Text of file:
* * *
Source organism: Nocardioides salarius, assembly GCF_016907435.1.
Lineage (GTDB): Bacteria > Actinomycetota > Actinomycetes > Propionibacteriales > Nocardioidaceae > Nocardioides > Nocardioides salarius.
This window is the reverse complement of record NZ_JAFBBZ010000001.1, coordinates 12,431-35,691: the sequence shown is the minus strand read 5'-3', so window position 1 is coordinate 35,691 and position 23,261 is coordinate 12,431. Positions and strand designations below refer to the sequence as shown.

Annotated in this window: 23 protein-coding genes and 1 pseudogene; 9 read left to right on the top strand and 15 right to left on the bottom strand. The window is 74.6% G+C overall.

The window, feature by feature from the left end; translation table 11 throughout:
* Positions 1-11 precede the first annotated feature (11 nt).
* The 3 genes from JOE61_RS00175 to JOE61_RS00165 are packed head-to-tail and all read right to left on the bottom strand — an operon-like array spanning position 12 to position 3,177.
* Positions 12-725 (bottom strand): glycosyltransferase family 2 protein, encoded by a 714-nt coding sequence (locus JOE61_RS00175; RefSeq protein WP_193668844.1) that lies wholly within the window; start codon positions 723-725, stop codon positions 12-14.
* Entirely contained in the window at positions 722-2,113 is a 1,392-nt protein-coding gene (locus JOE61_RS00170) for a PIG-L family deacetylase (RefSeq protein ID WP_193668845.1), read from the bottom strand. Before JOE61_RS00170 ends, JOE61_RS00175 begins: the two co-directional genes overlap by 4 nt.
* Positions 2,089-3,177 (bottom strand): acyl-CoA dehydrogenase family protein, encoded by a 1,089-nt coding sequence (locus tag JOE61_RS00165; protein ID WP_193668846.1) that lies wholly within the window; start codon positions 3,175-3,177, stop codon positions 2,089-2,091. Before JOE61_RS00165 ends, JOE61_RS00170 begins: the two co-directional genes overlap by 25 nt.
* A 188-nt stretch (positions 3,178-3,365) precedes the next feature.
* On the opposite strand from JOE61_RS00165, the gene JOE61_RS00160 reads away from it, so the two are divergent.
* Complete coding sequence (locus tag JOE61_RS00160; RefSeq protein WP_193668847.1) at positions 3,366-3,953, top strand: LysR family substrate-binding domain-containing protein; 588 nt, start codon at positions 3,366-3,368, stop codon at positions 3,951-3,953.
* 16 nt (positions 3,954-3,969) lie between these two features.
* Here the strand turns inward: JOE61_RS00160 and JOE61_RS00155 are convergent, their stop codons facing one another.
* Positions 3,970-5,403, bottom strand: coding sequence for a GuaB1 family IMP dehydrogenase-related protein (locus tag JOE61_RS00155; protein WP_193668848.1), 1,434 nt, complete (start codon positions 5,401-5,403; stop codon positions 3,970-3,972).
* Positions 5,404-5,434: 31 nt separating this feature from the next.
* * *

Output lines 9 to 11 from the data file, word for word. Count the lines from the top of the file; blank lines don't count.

* Entirely contained in the window at positions 722-2,113 is a 1,392-nt protein-coding gene (locus JOE61_RS00170) for a PIG-L family deacetylase (RefSeq protein ID WP_193668845.1), read from the bottom strand. Before JOE61_RS00170 ends, JOE61_RS00175 begins: the two co-directional genes overlap by 4 nt.
* Positions 2,089-3,177 (bottom strand): acyl-CoA dehydrogenase family protein, encoded by a 1,089-nt coding sequence (locus tag JOE61_RS00165; protein ID WP_193668846.1) that lies wholly within the window; start codon positions 3,175-3,177, stop codon positions 2,089-2,091. Before JOE61_RS00165 ends, JOE61_RS00170 begins: the two co-directional genes overlap by 25 nt.
* A 188-nt stretch (positions 3,178-3,365) precedes the next feature.